Ryan Grush, July 6, 2017 | 6 min read

10 JavaScript Rules to Live By

1. Know thy core tenets

Javascript can feel a little weird when coming from other server-side programming languages. In most newcomer’s opinion it is messy, verbose, and requires petty rules for things like semi-colons, curly brackets, etc; but I think it’s best to not try and compare Javascript to other languages you’re familiar with. 

It’s an event driven language which is a little atypical from what you’re probably used to. Really most JS can be boiled down into these three things 1. the DOM selector 2. the event listener and 3. the method to be run when that event happens; those are the core tenets of JS. 


2. Always use the same data types (stings, integers, etc)

Another complaint that people have about JS is that it doesn’t have many rules regarding data types. In a language like Ruby if you have something like this – 

a = '10'
b = a + 20
puts b  // no implicit conversion of Fixnum into String


you will get a quick error saying that essentially you can’t add an integer and a string together. This is usually preferred and is the whole “fail fast and fail loud” approach. The alternative in Javascript would look something like this – 

var a = '10';
var b = a + 20;
console.log(b);  // 1020

This could be very hard to diagnose in practice. I’ve probably spent hours tracking down where I went wrong only to find out I was incorrectly trying to add a string into an integer.


3. Understand the role of asynchronous functions

One thing you’re almost guaranteed to see more of coming from an environment like Rails is the use of asynchronous functions. These asynchronous functions, also known as AJAX, are crucial to the rise of Javascript in recent years, and they allow us to do great things with our web app to make it look and feel more like a desktop application.

AJAX can also be a source of pain when you originally start sprinkling it into your web app however. The pain point for most newcomers is understanding how it fits in with the normal order of operations. The short answer is – it doesn’t. When I initiate an AJAX call to create a new record in the database, for example, anything after the end of the AJAX function begins immediately without waiting for the AJAX call to return its results. Therefore its important to include anything thats relies on that returned data to be placed inside the AJAX function.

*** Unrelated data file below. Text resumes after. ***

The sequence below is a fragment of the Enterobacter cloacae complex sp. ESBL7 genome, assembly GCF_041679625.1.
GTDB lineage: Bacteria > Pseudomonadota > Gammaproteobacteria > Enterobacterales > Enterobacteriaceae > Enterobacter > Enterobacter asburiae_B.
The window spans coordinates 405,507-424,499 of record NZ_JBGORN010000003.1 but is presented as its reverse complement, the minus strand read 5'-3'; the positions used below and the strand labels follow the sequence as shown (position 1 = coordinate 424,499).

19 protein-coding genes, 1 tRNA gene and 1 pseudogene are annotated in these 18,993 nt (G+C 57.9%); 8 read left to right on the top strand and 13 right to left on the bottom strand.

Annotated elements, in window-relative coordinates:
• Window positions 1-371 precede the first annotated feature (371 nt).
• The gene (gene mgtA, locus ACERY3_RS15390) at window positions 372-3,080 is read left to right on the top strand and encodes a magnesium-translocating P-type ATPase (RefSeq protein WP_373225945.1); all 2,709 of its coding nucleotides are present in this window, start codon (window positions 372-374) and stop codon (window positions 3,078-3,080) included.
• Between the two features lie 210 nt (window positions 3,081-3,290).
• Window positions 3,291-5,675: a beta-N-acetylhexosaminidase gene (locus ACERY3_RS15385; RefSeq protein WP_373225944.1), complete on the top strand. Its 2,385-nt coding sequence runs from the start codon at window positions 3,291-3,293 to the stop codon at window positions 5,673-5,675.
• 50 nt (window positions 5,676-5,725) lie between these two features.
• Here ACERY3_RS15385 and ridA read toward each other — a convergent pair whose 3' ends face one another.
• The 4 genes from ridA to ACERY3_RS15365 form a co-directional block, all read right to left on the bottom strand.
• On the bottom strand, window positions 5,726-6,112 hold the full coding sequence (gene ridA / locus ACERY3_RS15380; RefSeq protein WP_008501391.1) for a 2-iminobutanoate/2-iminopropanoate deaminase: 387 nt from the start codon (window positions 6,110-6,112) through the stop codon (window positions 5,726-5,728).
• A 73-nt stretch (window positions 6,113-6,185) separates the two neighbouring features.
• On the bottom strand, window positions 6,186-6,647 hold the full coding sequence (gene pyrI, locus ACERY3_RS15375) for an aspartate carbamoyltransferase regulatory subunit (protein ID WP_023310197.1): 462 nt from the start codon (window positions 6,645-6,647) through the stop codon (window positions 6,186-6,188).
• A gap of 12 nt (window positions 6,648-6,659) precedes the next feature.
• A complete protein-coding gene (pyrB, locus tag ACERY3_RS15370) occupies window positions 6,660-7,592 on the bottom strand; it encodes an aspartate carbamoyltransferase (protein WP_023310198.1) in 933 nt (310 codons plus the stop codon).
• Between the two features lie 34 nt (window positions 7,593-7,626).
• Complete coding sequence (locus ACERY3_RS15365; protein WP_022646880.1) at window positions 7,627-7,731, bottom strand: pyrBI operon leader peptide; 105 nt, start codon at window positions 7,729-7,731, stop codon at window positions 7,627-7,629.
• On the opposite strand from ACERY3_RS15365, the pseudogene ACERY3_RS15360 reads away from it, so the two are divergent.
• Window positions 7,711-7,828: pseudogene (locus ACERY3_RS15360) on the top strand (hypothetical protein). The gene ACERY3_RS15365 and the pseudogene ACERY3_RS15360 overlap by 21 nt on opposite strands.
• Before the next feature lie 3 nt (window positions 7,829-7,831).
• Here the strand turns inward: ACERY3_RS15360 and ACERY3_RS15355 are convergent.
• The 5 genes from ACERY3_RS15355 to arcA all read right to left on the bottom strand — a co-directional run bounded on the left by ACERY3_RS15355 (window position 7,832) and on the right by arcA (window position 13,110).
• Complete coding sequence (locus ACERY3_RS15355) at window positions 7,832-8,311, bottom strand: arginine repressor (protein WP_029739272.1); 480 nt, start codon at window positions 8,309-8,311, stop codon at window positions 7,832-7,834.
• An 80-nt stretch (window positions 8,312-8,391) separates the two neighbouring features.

4. Settle on a convention and stay organized

Javascript is something I’ve jokingly referred to as the wild west. There are seemingly new frameworks added every day and it can be quite overwhelming https://goo.gl/TJpYNJ. Not only that but the language is pretty devoid of any set standard or convention when it comes to structuring your code and staying organized. 

I’ve seen so many variations on JS coding styling and organization. Ultimately you will likely get to choose your own convention and they will likely change over time, but its important to try and stick to something. Javascript can get unwieldy real quick so a little organization will go a long way. 


5. Get comfortable with Object-Oriented Javascript

If you decide to go with one of the new popular JS frameworks for your next project then this will likely be handled for you but if you do the go-it-alone approach I’d highly recommend learning Object-Oriented Javascript. Its not the easiest thing to throw on your plate when you are trying to learn JS at the start but as soon as your .js files routinely start reaching hundreds of lines of code its time to give it a look. 

OOJS allows you to group like-minded logic into a series of methods that can be called from other methods and will go the furthest in helping you better organize your code. Many great tutorials will help you make the transition from a procedural style of JS to a more organized OOJS http://javascriptissexy.com/oop-in-javascript-what-you-need-to-know/